The Jury Talks Back


Previously Deported Sexual Predator Sentenced To 401 Years For Crimes Against Children

Filed under: Uncategorized — Dana @ 4:51 pm

[guest post by Dana]

As ongoing border wall negotiations continue, some Democrats have broken with Nancy Pelosi’s claim that a border wall is immoral, and have publicly stated that some sort of barrier is necessary at the Southern border. House Majority Leader Steny Hoyer weighed in with Bret Baier:

“Obviously, they [walls] work some places,” Hoyer responded, when asked if he favored removing border walls. “But the president wanted to first build a wall apparently 1,954 miles of — and he changed that very substantially. ”

He added: “A wall is — that protects people is not immoral. I think the issue is whether it works. … And the debate ought to be not on morality or racism, I will — I will say that we’re not pleased with some rhetoric that has come about dealing with those — coming across the border, and we think some of the rhetoric was in fact racist. We think some of that rhetoric was to inflame and was not based upon facts.”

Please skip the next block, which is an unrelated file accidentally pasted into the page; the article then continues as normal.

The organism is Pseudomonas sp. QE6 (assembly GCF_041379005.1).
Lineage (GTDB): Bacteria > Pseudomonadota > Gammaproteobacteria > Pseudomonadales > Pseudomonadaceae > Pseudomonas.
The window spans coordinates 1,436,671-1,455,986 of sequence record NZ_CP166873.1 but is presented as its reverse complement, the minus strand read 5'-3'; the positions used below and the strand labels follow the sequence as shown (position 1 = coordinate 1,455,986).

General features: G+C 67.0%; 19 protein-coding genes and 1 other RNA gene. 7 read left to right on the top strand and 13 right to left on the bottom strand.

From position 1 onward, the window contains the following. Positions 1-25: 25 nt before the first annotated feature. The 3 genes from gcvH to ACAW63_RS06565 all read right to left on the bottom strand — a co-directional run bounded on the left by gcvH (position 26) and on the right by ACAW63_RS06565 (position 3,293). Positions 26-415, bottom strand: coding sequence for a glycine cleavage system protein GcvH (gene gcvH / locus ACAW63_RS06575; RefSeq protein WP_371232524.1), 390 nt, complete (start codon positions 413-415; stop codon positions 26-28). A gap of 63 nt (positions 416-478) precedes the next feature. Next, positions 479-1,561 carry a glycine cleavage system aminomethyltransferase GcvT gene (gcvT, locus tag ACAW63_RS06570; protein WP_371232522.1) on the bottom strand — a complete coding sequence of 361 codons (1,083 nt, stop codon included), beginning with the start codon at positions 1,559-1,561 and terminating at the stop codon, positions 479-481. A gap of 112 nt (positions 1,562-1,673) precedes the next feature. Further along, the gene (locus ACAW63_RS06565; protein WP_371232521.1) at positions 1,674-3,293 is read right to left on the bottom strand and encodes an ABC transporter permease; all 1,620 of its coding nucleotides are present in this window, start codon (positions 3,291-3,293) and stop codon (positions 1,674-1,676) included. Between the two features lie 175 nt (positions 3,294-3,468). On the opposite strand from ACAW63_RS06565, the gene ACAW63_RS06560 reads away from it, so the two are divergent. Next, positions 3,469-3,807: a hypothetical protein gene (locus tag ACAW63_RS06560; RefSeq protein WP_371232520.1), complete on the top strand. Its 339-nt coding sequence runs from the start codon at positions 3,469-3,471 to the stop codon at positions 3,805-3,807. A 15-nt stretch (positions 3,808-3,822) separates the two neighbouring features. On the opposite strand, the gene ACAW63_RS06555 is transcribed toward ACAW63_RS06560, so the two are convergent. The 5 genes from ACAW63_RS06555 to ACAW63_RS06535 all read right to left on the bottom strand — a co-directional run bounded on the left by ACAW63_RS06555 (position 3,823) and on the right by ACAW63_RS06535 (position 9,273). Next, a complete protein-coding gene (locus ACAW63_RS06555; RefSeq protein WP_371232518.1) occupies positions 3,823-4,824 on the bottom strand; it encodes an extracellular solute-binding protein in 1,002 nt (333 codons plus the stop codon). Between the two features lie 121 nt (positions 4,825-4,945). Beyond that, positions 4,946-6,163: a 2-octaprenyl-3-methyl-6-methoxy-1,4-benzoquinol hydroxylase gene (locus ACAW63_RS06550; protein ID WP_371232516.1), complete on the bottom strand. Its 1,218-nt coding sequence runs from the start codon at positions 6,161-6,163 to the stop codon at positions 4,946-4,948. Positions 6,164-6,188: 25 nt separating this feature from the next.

Newly-elected Democrats, especially those from battleground states, also didn’t judge a wall on the border as immoral, but rather voiced support to varying degrees for a physical barrier at the border.

Rep. Katie Hill (D-CA) expressed her support for a physical barrier while arguing that the disagreement has become a matter of semantics:

Rep. Katie Hill said she’s fine with a wall: The conflict between congressional leaders and the president is over semantics.

“For many of us, there’s not really doubt that some kind of physical barrier is necessary,” she said said in a Fox News appearance on Saturday. “I think the challenge is that we’ve gotten so hung up on the semantics, really on both sides. Gosh, I can’t tell you how much I’ve come to hate the word ‘wall,’ and many of us have.”

She maintained that she, like some of her cohorts, is in favor of a physical wall.

“Democrats are for border security, too, and part of that is physical barriers,” she said.

Rep. Anthony Brindisi, (D-New York) also spoke about the need for a physical barrier:

Brindisi — who narrowly defeated a first-term Republican incumbent last year and declined to support Nancy Pelosi for speaker of the House — scorned President Donald Trump for the shutdown but expressed agreement that some sort of physical barrier should exist at the border, WBNG reported.

The 22nd District Democrat and chair of the Blue Dog Caucus also argued for “immigration reforms” more broadly.